Some of the functions in the base class may be operators and therefore it may be desirable to have the operators also work on the derived class as well. To illustrate this possibility, the example datereln.cpp was created. This program includes the header newdate.h.
One point should be observed with respect to this type of extension. When an operator is defined in the base class, the output of the operators may be objects of the base class. In order for such an operator to be extended to the derived class, an assignment operator or a type conversion from the base to the derived class may need to be defined. For example see: cmlxasgn.cpp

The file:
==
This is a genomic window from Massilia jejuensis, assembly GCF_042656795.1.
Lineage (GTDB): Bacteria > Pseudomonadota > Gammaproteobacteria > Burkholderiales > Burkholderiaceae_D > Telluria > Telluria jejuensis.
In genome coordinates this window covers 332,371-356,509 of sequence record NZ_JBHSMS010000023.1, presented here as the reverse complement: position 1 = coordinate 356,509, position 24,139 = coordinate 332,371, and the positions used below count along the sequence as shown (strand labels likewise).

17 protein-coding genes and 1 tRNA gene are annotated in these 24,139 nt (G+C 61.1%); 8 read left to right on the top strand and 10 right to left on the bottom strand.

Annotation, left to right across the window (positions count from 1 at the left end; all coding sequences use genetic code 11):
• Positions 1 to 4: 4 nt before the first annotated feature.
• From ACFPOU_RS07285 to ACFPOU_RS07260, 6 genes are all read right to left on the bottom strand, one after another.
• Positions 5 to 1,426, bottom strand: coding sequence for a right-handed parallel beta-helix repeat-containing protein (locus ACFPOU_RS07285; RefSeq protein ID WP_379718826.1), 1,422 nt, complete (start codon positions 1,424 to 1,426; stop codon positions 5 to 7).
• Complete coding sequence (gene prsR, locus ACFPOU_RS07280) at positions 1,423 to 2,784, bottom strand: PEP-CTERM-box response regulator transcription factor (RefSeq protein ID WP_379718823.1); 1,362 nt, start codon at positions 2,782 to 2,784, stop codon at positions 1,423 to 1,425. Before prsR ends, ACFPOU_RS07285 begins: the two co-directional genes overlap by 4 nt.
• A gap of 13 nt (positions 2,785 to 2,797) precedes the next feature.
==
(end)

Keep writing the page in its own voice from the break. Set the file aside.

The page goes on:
The operators: << and >> can not be inherited since they are friend functions and are not member functions. Therefore if they are needed in a derived class, they must be defined for the derived class as well.
In inheritance how can the operator ++() be extended when the base has the operator + and you want to base the operator ++() on the operator +. Next are listed two different solutions to this question. The last of which uses the this pointer: don.cpp and bubba.cpp